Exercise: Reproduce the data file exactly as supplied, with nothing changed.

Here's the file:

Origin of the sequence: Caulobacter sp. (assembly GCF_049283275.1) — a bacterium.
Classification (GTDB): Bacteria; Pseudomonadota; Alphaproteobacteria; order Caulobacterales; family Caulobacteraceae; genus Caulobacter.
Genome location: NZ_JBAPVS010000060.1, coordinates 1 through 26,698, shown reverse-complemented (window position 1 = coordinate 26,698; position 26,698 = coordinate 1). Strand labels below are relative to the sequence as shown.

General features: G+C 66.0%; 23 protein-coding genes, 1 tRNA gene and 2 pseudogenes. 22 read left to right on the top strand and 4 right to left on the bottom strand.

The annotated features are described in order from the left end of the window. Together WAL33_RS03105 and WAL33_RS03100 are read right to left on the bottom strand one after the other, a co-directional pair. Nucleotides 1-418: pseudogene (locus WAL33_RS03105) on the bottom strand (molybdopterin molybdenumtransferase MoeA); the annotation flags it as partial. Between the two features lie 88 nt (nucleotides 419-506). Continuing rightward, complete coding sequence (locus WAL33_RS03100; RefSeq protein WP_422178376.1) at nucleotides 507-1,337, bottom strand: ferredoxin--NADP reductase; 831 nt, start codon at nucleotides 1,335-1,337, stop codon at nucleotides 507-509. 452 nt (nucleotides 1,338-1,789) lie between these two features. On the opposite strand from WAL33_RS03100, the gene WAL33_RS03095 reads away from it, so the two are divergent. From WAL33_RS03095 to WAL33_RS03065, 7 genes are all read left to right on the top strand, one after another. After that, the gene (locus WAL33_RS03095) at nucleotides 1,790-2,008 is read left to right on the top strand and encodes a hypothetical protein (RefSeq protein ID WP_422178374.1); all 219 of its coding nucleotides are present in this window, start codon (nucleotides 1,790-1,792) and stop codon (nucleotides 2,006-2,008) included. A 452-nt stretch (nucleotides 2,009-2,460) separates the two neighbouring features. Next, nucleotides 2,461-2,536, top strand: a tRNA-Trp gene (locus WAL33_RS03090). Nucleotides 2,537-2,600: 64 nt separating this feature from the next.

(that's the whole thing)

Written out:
Origin of the sequence: Caulobacter sp. (assembly GCF_049283275.1) — a bacterium.
Classification (GTDB): Bacteria; Pseudomonadota; Alphaproteobacteria; order Caulobacterales; family Caulobacteraceae; genus Caulobacter.
Genome location: NZ_JBAPVS010000060.1, coordinates 1 through 26,698, shown reverse-complemented (window position 1 = coordinate 26,698; position 26,698 = coordinate 1). Strand labels below are relative to the sequence as shown.

General features: G+C 66.0%; 23 protein-coding genes, 1 tRNA gene and 2 pseudogenes. 22 read left to right on the top strand and 4 right to left on the bottom strand.

The annotated features are described in order from the left end of the window. Together WAL33_RS03105 and WAL33_RS03100 are read right to left on the bottom strand one after the other, a co-directional pair. Nucleotides 1-418: pseudogene (locus WAL33_RS03105) on the bottom strand (molybdopterin molybdenumtransferase MoeA); the annotation flags it as partial. Between the two features lie 88 nt (nucleotides 419-506). Continuing rightward, complete coding sequence (locus WAL33_RS03100; RefSeq protein WP_422178376.1) at nucleotides 507-1,337, bottom strand: ferredoxin--NADP reductase; 831 nt, start codon at nucleotides 1,335-1,337, stop codon at nucleotides 507-509. 452 nt (nucleotides 1,338-1,789) lie between these two features. On the opposite strand from WAL33_RS03100, the gene WAL33_RS03095 reads away from it, so the two are divergent. From WAL33_RS03095 to WAL33_RS03065, 7 genes are all read left to right on the top strand, one after another. After that, the gene (locus WAL33_RS03095) at nucleotides 1,790-2,008 is read left to right on the top strand and encodes a hypothetical protein (RefSeq protein ID WP_422178374.1); all 219 of its coding nucleotides are present in this window, start codon (nucleotides 1,790-1,792) and stop codon (nucleotides 2,006-2,008) included. A 452-nt stretch (nucleotides 2,009-2,460) separates the two neighbouring features. Next, nucleotides 2,461-2,536, top strand: a tRNA-Trp gene (locus WAL33_RS03090). Nucleotides 2,537-2,600: 64 nt separating this feature from the next.